node=Node1,server=server1+WebSphere:cell=Cell2,node=Node2,server=server2}
    3. After the application is installed, remember to save the configuration with this command: $AdminConfig.save().
    4. Close the wsadmin prompt by typing exit.

Part 2: Deploying from Process Designer

Process Designer is used to develop human centric process using BPMN. You can deploy the processes to online server interactively by using Process Center.

Interactive using the Process Center

You can easily deploy BPMN process applications or snapshots developed in Process Designer from the Process Center. The assumption is that you have a project in Process Designer that you want to deploy and that a Process Server environment has been defined. The remaining steps are as follows:

  1. Go to the Process Center perspective and click on the process application.
  2. Make sure you are in the Snapshots view. Highlight the most recent snapshot and click on Install as shown in Figure 12.
    Figure 12. Choose snapshot to install
    Choose snapshot to install
  3. Select the appropriate server. A check mark is displayed on the far right. Then click Install.
    1. Figure 13 shows two servers. We chose the server, myTest, which has a status of connected, meaning that it is online. The other server, Test PS, is an offline server. Offline servers are discussed in Part 3.
      Figure 13. Choose the server
      Choose the server

Tip:

Notice that the Export option is against a connected server. You can either export the process application as an IBM BPM .twx file or as a BPMN 2.0 .zip file.

  1. There are two ways to configure the IBM BPM Process Server to connect to Process Center:
    • During the installation of Process Server. Figure 14 shows the configuration screen during the installation process.
    • Editing the 100custom.xml file of Process Server. This file is found in this folder:
      <BPM_HOME>/profiles/<PROFILE_NAME>/config/cells/<CELL_NAME>
       /nodes/<NODE_NAME>/servers/<SERVER_NAME>/process-server/config

      For example:
      <server merge="mergeChildren">
         <repository-server-url merge="replace">http://tpad.encinitas.ibm.com:9089/
          ProcessCenter</repository-server-url>
         <repository-server-interval merge="replace">10</repository-server-interval>
      </server>

      For detailed instructions, see Customize the settings by Process Server to connect to Process Center.

      Figure 14. Process Server configuration
      Process Server configuration

Part 3: Offline Process Servers

We recommend that Process Servers in production to be offline so that deployments can be controlled and closely monitored. Offline deployment is a two-step process. If you want to install a snapshot to a Process Server that is not currently connected to the Process Center server (an offline server), you have to create an installation package, extract it, and transfer it to the offline server. Then, use administrative commands on the server to install the package.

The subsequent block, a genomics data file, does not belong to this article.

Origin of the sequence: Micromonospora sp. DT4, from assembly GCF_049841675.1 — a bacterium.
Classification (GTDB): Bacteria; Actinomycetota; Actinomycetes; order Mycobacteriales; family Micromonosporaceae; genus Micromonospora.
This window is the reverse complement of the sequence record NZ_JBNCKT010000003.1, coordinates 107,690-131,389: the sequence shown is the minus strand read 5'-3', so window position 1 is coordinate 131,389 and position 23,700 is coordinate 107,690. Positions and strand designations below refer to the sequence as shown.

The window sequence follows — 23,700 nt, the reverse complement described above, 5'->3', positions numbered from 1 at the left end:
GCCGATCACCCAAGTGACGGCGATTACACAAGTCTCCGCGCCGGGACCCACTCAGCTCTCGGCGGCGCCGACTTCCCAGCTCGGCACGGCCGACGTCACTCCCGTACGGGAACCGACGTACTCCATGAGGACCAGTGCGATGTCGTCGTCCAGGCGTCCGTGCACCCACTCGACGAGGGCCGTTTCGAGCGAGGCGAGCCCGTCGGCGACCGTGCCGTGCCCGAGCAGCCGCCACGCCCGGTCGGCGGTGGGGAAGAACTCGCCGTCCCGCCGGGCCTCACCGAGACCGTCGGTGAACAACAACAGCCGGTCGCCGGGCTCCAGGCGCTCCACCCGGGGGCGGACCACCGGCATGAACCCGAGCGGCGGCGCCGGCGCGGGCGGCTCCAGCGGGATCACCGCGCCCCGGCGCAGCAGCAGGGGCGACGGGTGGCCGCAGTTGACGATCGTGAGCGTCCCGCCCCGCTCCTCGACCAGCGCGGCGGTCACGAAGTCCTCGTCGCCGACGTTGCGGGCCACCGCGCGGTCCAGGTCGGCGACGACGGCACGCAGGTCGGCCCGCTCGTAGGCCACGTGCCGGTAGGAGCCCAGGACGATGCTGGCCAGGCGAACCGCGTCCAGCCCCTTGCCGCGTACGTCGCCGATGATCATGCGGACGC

Create an offline Process Server

Before you can deploy to an offline Process Server, it has to exist. This is easily done in Process Designer.

  1. In Process Designer, click the Servers tab.
    1. Click the link in the right pane to Add a New Offline Server.
    2. In the pop-up screen, enter the Server Name and choose the Environment Type for identification.
    3. Click Create as shown in Figure 15.
      Figure 15. Create an offline server
      Create an offline server

This section describes the three most common commands pertaining to offline deployment. These commands are used both on the Process Center server as well as Process Server. For more information, see Installing snapshots on offline process servers.

  • BPMCreateOfflinePackage: This command creates an installation package for a process application snapshot on the Process Center server. If you want to install a snapshot on an offline Process Server, use this command in connected mode from a Process Center server to create an installation package of a snapshot. This package is stored in the database. You can extract the package to a zip file with the BPMExtractOfflinePackage command, and then install the zip file on the offline Process Server with the BPMInstallOfflinePackage command.
  • BPMExtractOfflinePackage: This command extracts the process application snapshot installation package from Process Center. If you want to install a snapshot on an offline Process Server, use the BPMExtractOfflinePackage command in connected mode from a Process Center server to extract the installation package to a file. You can then install the extracted file on the offline Process Server.
  • BPMInstallOfflinePackage: This command installs a process application snapshot from a Process Center to an offline Process Server that is not currently connected to the Process Center. Use this command in connected mode from Process Server to install a process application snapshot installation package on Process Server. The installation package must already be created and extracted on the server. After this command is complete, the installed snapshot is active.